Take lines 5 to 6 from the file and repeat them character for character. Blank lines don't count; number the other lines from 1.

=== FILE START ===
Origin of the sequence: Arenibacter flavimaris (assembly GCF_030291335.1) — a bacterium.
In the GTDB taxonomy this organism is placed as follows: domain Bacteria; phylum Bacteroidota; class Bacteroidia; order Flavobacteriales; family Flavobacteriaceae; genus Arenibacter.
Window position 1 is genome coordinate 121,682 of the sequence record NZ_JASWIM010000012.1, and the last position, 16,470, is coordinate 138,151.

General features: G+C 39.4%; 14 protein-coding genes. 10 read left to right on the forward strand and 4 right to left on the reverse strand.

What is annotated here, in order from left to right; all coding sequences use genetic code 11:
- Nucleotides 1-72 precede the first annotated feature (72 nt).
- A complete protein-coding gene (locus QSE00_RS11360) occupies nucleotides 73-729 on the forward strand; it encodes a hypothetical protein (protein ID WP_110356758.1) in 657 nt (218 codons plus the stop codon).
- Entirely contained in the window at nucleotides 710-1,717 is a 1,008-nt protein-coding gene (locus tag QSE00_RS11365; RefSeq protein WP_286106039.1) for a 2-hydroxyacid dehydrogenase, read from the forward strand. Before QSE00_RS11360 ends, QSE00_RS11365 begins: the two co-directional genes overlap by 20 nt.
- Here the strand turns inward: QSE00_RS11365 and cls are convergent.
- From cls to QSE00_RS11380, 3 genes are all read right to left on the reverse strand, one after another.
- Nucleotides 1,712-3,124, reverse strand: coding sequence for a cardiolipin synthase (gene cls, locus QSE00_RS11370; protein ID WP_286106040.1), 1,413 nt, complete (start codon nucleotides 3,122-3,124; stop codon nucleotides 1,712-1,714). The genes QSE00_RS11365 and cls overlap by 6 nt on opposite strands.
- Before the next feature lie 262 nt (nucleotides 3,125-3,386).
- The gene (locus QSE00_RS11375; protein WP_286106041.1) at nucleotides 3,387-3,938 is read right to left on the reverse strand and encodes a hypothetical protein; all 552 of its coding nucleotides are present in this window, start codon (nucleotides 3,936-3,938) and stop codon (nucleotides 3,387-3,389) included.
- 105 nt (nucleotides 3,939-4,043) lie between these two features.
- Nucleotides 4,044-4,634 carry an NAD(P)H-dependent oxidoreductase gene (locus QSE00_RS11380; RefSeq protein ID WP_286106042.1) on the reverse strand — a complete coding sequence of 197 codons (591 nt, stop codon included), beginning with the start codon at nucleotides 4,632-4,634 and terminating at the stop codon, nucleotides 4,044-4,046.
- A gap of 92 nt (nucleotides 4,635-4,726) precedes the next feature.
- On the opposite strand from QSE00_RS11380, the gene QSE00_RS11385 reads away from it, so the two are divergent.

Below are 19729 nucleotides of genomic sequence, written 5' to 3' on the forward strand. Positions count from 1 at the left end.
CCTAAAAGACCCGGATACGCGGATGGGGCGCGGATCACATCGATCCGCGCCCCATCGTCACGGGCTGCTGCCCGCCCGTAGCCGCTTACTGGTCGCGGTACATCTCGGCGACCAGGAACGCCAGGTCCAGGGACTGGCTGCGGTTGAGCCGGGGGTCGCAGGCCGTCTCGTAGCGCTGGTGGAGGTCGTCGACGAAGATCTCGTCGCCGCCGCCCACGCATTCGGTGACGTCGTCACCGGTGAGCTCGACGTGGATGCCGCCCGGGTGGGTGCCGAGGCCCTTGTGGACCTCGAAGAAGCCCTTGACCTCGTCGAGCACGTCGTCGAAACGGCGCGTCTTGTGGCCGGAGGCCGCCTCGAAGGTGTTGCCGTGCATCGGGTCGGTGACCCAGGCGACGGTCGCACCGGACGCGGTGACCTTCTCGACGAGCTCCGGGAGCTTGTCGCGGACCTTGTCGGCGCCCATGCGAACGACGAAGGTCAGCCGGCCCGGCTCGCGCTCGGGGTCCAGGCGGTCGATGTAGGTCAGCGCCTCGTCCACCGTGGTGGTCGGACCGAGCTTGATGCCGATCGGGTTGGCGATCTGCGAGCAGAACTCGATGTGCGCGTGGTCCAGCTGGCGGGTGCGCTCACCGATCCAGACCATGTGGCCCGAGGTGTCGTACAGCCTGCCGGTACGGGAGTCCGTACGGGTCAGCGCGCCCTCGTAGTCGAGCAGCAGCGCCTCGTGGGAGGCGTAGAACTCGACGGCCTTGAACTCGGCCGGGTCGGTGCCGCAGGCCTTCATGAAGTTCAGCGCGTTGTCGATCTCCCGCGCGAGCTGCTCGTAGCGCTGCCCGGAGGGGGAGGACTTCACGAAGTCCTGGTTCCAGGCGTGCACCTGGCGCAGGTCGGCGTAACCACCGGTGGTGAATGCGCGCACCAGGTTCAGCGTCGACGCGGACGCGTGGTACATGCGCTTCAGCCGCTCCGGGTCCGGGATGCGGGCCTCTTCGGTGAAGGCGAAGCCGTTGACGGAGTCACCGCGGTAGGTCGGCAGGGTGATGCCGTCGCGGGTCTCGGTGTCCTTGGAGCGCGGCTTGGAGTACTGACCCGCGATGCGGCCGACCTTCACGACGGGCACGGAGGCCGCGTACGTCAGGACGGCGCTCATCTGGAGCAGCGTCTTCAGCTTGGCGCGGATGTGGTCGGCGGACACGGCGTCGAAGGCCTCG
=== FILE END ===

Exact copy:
What is annotated here, in order from left to right; all coding sequences use genetic code 11:
- Nucleotides 1-72 precede the first annotated feature (72 nt).